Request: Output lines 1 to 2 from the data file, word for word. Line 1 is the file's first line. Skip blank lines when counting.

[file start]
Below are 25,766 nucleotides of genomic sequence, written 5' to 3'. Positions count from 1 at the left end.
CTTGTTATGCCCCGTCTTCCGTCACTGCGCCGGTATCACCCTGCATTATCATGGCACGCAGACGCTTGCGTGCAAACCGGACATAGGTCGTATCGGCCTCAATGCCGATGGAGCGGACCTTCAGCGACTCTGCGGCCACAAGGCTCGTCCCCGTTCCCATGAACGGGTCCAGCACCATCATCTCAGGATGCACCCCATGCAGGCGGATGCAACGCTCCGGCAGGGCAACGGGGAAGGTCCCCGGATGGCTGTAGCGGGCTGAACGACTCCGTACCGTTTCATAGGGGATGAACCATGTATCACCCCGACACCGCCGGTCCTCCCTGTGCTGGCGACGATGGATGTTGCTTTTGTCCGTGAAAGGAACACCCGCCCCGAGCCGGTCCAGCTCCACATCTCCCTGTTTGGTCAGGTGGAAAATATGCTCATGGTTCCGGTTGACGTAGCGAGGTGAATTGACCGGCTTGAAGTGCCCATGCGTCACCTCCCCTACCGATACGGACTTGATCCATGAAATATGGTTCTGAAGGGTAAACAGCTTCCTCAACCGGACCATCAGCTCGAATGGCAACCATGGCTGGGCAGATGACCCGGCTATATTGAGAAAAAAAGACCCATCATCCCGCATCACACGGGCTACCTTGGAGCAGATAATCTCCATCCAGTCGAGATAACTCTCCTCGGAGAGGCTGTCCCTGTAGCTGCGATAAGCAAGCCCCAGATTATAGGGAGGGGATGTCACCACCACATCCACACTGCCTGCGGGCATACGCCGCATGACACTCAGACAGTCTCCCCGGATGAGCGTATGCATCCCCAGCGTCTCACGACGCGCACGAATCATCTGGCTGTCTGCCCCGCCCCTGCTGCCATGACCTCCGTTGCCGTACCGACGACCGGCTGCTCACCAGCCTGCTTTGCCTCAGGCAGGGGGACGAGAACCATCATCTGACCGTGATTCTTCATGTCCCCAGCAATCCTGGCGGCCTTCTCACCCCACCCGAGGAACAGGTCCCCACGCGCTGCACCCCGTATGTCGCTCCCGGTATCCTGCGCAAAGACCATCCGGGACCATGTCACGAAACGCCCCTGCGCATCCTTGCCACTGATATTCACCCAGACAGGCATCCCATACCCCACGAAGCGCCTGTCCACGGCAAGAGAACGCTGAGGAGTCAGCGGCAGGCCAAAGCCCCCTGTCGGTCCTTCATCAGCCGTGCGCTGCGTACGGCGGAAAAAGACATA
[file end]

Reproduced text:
Below are 25,766 nucleotides of genomic sequence, written 5' to 3'. Positions count from 1 at the left end.
CTTGTTATGCCCCGTCTTCCGTCACTGCGCCGGTATCACCCTGCATTATCATGGCACGCAGACGCTTGCGTGCAAACCGGACATAGGTCGTATCGGCCTCAATGCCGATGGAGCGGACCTTCAGCGACTCTGCGGCCACAAGGCTCGTCCCCGTTCCCATGAACGGGTCCAGCACCATCATCTCAGGATGCACCCCATGCAGGCGGATGCAACGCTCCGGCAGGGCAACGGGGAAGGTCCCCGGATGGCTGTAGCGGGCTGAACGACTCCGTACCGTTTCATAGGGGATGAACCATGTATCACCCCGACACCGCCGGTCCTCCCTGTGCTGGCGACGATGGATGTTGCTTTTGTCCGTGAAAGGAACACCCGCCCCGAGCCGGTCCAGCTCCACATCTCCCTGTTTGGTCAGGTGGAAAATATGCTCATGGTTCCGGTTGACGTAGCGAGGTGAATTGACCGGCTTGAAGTGCCCATGCGTCACCTCCCCTACCGATACGGACTTGATCCATGAAATATGGTTCTGAAGGGTAAACAGCTTCCTCAACCGGACCATCAGCTCGAATGGCAACCATGGCTGGGCAGATGACCCGGCTATATTGAGAAAAAAAGACCCATCATCCCGCATCACACGGGCTACCTTGGAGCAGATAATCTCCATCCAGTCGAGATAACTCTCCTCGGAGAGGCTGTCCCTGTAGCTGCGATAAGCAAGCCCCAGATTATAGGGAGGGGATGTCACCACCACATCCACACTGCCTGCGGGCATACGCCGCATGACACTCAGACAGTCTCCCCGGATGAGCGTATGCATCCCCAGCGTCTCACGACGCGCACGAATCATCTGGCTGTCTGCCCCGCCCCTGCTGCCATGACCTCCGTTGCCGTACCGACGACCGGCTGCTCACCAGCCTGCTTTGCCTCAGGCAGGGGGACGAGAACCATCATCTGACCGTGATTCTTCATGTCCCCAGCAATCCTGGCGGCCTTCTCACCCCACCCGAGGAACAGGTCCCCACGCGCTGCACCCCGTATGTCGCTCCCGGTATCCTGCGCAAAGACCATCCGGGACCATGTCACGAAACGCCCCTGCGCATCCTTGCCACTGATATTCACCCAGACAGGCATCCCATACCCCACGAAGCGCCTGTCCACGGCAAGAGAACGCTGAGGAGTCAGCGGCAGGCCAAAGCCCCCTGTCGGTCCTTCATCAGCCGTGCGCTGCGTACGGCGGAAAAAGACATA